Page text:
DevOps and Big Data
In the era of big data and big code numerous open source tools, libraries, frameworks and code repositories allow IT experts to follow the DevOps approach, where time consuming developing tasks such as deployment, installation, configuration and the set up are automatized.
“Big Code” and open-source Tools
Code repositories offer pre-built, refactorable and reusable working examples for the easy usage within the enterprise architecture. A large set of standardized models, methods, techniques and practices allow developers and testers to perform mathematical operations and analysis such as forecasting and AI with an ease on large amounts of data. The magic lies in the huge number of free usable open source tools and libraries with to access to the APIs of numerous providers of data and code.
PROQNOSTIX enables companies to perform analysis on data, driven by a business goal to predict future developments based on the data, most appropriate regarding the business goals from the perspective of predictive analytics.
Discipline of Econometrics
Thus PROQNOSTIX offers products and services in the discipline of econometrics, defined as “the forecasting of macroeconomic variables, such as interest rates, inflation rates, gross domestic product (GDP) and a collection of methods for the forecasting of economic time series and the prediction of economic theories.” (cf. Wooldridge 2009, p. 1f)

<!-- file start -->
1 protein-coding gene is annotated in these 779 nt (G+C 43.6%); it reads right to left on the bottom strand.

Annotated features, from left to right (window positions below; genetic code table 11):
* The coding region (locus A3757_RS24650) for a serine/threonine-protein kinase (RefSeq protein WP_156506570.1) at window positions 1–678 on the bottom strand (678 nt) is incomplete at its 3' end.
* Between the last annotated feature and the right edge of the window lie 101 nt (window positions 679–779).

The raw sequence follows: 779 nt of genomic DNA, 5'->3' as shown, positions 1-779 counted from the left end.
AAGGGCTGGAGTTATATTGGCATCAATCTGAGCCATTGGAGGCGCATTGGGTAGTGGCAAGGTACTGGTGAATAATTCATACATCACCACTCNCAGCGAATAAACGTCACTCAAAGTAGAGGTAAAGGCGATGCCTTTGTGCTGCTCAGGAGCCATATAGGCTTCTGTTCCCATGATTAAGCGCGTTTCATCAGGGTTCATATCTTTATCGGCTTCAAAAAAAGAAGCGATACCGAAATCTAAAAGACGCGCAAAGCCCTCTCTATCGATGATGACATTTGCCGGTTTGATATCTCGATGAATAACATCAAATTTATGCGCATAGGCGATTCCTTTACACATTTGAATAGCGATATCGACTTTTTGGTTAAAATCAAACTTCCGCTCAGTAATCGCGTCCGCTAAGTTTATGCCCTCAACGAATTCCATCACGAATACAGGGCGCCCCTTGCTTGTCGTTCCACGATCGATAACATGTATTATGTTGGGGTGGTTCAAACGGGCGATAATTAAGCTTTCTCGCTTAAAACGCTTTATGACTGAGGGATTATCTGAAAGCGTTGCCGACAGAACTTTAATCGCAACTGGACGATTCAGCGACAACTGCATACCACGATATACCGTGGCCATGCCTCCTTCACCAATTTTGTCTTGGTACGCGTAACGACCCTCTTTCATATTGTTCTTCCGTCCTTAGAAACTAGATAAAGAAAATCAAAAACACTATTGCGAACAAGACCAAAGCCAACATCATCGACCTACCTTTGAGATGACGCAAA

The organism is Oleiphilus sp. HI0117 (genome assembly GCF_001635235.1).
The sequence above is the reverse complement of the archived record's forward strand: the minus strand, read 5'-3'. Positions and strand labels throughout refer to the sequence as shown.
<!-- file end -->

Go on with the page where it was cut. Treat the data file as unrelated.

Data can be structured as time series or as cross-sectionnal data.
Time Series Data
Time series data consist of observations on stock prices, money supply, consumer price index, annual homecide rates, automobile sales etc. (cf. Wooldridge 2009, p. 8)
“Cross-sectional data consists of a sample of individuals, households, firms, cities, states, countries, or a variety of other units, taken at a given point in time. Sometimes, the data on all units do not correspond to precisely the same time period. For example, several families may be surveyed during different weeks within a year, In a pure cross-sectional analysis, we would ignore any minor timing differences in collecting the data. If a set of families was surveyed during different weeks of the same year, we would still view this as a cross-sectional data set.” (cf. Wooldridge 2009, p. 5)
Wooldridge, Jeffrey, M. (2009): Introductory Econometrics. A modern approach. South-Western. Cengage Learning. Fourth Edition.